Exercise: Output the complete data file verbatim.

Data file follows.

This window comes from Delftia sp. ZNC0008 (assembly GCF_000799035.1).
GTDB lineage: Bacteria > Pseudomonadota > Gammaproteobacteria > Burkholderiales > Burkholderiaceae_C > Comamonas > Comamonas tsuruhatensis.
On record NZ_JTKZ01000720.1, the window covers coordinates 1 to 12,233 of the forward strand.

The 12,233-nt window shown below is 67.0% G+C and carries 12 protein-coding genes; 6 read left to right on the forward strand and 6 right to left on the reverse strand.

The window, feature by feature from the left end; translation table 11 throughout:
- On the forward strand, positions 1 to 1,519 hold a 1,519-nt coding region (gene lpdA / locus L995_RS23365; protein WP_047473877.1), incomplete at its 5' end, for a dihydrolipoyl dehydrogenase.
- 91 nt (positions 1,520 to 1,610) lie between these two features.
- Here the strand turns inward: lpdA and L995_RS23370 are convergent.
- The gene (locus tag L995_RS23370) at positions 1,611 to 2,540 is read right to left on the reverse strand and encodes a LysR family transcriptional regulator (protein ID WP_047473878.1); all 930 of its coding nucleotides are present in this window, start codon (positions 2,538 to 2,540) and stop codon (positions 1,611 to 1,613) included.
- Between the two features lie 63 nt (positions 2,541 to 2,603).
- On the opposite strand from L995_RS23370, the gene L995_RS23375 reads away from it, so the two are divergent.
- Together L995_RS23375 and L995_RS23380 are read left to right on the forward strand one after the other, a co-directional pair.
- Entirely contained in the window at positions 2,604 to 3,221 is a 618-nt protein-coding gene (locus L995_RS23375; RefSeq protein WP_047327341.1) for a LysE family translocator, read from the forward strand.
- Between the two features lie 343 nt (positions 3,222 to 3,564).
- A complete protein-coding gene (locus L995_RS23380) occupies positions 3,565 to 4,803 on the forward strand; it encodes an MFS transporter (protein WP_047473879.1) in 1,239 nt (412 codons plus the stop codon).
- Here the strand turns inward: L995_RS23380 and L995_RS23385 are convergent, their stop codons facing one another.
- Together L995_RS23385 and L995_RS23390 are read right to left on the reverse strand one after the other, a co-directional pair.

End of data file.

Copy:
This window comes from Delftia sp. ZNC0008 (assembly GCF_000799035.1).
GTDB lineage: Bacteria > Pseudomonadota > Gammaproteobacteria > Burkholderiales > Burkholderiaceae_C > Comamonas > Comamonas tsuruhatensis.
On record NZ_JTKZ01000720.1, the window covers coordinates 1 to 12,233 of the forward strand.

The 12,233-nt window shown below is 67.0% G+C and carries 12 protein-coding genes; 6 read left to right on the forward strand and 6 right to left on the reverse strand.

The window, feature by feature from the left end; translation table 11 throughout:
- On the forward strand, positions 1 to 1,519 hold a 1,519-nt coding region (gene lpdA / locus L995_RS23365; protein WP_047473877.1), incomplete at its 5' end, for a dihydrolipoyl dehydrogenase.
- 91 nt (positions 1,520 to 1,610) lie between these two features.
- Here the strand turns inward: lpdA and L995_RS23370 are convergent.
- The gene (locus tag L995_RS23370) at positions 1,611 to 2,540 is read right to left on the reverse strand and encodes a LysR family transcriptional regulator (protein ID WP_047473878.1); all 930 of its coding nucleotides are present in this window, start codon (positions 2,538 to 2,540) and stop codon (positions 1,611 to 1,613) included.
- Between the two features lie 63 nt (positions 2,541 to 2,603).
- On the opposite strand from L995_RS23370, the gene L995_RS23375 reads away from it, so the two are divergent.
- Together L995_RS23375 and L995_RS23380 are read left to right on the forward strand one after the other, a co-directional pair.
- Entirely contained in the window at positions 2,604 to 3,221 is a 618-nt protein-coding gene (locus L995_RS23375; RefSeq protein WP_047327341.1) for a LysE family translocator, read from the forward strand.
- Between the two features lie 343 nt (positions 3,222 to 3,564).
- A complete protein-coding gene (locus L995_RS23380) occupies positions 3,565 to 4,803 on the forward strand; it encodes an MFS transporter (protein WP_047473879.1) in 1,239 nt (412 codons plus the stop codon).
- Here the strand turns inward: L995_RS23380 and L995_RS23385 are convergent, their stop codons facing one another.
- Together L995_RS23385 and L995_RS23390 are read right to left on the reverse strand one after the other, a co-directional pair.